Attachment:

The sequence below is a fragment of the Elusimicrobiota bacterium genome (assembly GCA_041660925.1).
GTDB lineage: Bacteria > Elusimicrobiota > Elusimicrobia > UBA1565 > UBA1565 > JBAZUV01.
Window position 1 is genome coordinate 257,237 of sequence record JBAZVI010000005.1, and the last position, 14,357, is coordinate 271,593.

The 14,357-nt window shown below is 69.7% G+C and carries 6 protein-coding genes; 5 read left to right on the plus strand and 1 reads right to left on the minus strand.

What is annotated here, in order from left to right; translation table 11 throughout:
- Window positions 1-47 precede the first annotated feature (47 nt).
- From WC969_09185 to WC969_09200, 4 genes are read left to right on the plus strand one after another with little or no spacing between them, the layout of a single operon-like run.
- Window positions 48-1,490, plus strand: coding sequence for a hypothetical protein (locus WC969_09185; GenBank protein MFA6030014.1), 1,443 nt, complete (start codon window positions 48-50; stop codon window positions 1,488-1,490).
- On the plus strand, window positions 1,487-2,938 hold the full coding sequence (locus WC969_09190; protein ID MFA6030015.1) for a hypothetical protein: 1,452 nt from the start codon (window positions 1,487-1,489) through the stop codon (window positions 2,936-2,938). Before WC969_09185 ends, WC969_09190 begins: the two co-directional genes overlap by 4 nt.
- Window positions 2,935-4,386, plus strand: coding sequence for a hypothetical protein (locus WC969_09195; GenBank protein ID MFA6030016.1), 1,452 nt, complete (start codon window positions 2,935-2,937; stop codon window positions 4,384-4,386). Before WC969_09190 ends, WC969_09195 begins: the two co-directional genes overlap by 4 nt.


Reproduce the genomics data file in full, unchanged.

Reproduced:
The sequence below is a fragment of the Elusimicrobiota bacterium genome (assembly GCA_041660925.1).
GTDB lineage: Bacteria > Elusimicrobiota > Elusimicrobia > UBA1565 > UBA1565 > JBAZUV01.
Window position 1 is genome coordinate 257,237 of sequence record JBAZVI010000005.1, and the last position, 14,357, is coordinate 271,593.

The 14,357-nt window shown below is 69.7% G+C and carries 6 protein-coding genes; 5 read left to right on the plus strand and 1 reads right to left on the minus strand.

What is annotated here, in order from left to right; translation table 11 throughout:
- Window positions 1-47 precede the first annotated feature (47 nt).
- From WC969_09185 to WC969_09200, 4 genes are read left to right on the plus strand one after another with little or no spacing between them, the layout of a single operon-like run.
- Window positions 48-1,490, plus strand: coding sequence for a hypothetical protein (locus WC969_09185; GenBank protein MFA6030014.1), 1,443 nt, complete (start codon window positions 48-50; stop codon window positions 1,488-1,490).
- On the plus strand, window positions 1,487-2,938 hold the full coding sequence (locus WC969_09190; protein ID MFA6030015.1) for a hypothetical protein: 1,452 nt from the start codon (window positions 1,487-1,489) through the stop codon (window positions 2,936-2,938). Before WC969_09185 ends, WC969_09190 begins: the two co-directional genes overlap by 4 nt.
- Window positions 2,935-4,386, plus strand: coding sequence for a hypothetical protein (locus WC969_09195; GenBank protein ID MFA6030016.1), 1,452 nt, complete (start codon window positions 2,935-2,937; stop codon window positions 4,384-4,386). Before WC969_09190 ends, WC969_09195 begins: the two co-directional genes overlap by 4 nt.